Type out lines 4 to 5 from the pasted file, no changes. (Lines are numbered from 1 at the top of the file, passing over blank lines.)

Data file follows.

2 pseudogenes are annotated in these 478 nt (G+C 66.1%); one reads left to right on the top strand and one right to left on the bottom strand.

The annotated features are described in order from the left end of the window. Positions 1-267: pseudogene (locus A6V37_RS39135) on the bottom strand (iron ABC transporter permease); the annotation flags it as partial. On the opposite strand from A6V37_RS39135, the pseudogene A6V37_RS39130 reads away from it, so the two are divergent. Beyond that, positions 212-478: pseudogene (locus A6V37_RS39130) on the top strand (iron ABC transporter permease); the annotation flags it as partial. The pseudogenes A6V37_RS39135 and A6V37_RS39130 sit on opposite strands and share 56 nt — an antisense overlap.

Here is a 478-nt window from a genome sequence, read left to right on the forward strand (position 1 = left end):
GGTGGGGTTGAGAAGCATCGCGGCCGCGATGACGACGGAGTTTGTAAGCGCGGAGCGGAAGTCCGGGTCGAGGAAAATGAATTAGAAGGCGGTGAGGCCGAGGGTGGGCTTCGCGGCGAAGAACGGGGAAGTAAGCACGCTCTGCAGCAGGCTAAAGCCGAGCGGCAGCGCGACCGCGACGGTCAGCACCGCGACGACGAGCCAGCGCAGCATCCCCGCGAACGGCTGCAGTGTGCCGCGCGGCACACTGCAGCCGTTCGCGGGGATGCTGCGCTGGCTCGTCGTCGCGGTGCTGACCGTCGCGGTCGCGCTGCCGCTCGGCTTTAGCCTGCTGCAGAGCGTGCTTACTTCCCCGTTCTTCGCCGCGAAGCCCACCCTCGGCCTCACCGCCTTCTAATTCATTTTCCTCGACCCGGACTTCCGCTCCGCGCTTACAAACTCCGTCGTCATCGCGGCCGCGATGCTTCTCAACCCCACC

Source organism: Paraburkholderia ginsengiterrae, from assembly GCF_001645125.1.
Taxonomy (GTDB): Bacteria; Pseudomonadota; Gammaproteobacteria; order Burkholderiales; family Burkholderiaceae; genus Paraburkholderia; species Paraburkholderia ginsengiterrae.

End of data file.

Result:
GGTGGGGTTGAGAAGCATCGCGGCCGCGATGACGACGGAGTTTGTAAGCGCGGAGCGGAAGTCCGGGTCGAGGAAAATGAATTAGAAGGCGGTGAGGCCGAGGGTGGGCTTCGCGGCGAAGAACGGGGAAGTAAGCACGCTCTGCAGCAGGCTAAAGCCGAGCGGCAGCGCGACCGCGACGGTCAGCACCGCGACGACGAGCCAGCGCAGCATCCCCGCGAACGGCTGCAGTGTGCCGCGCGGCACACTGCAGCCGTTCGCGGGGATGCTGCGCTGGCTCGTCGTCGCGGTGCTGACCGTCGCGGTCGCGCTGCCGCTCGGCTTTAGCCTGCTGCAGAGCGTGCTTACTTCCCCGTTCTTCGCCGCGAAGCCCACCCTCGGCCTCACCGCCTTCTAATTCATTTTCCTCGACCCGGACTTCCGCTCCGCGCTTACAAACTCCGTCGTCATCGCGGCCGCGATGCTTCTCAACCCCACC

Source organism: Paraburkholderia ginsengiterrae, from assembly GCF_001645125.1.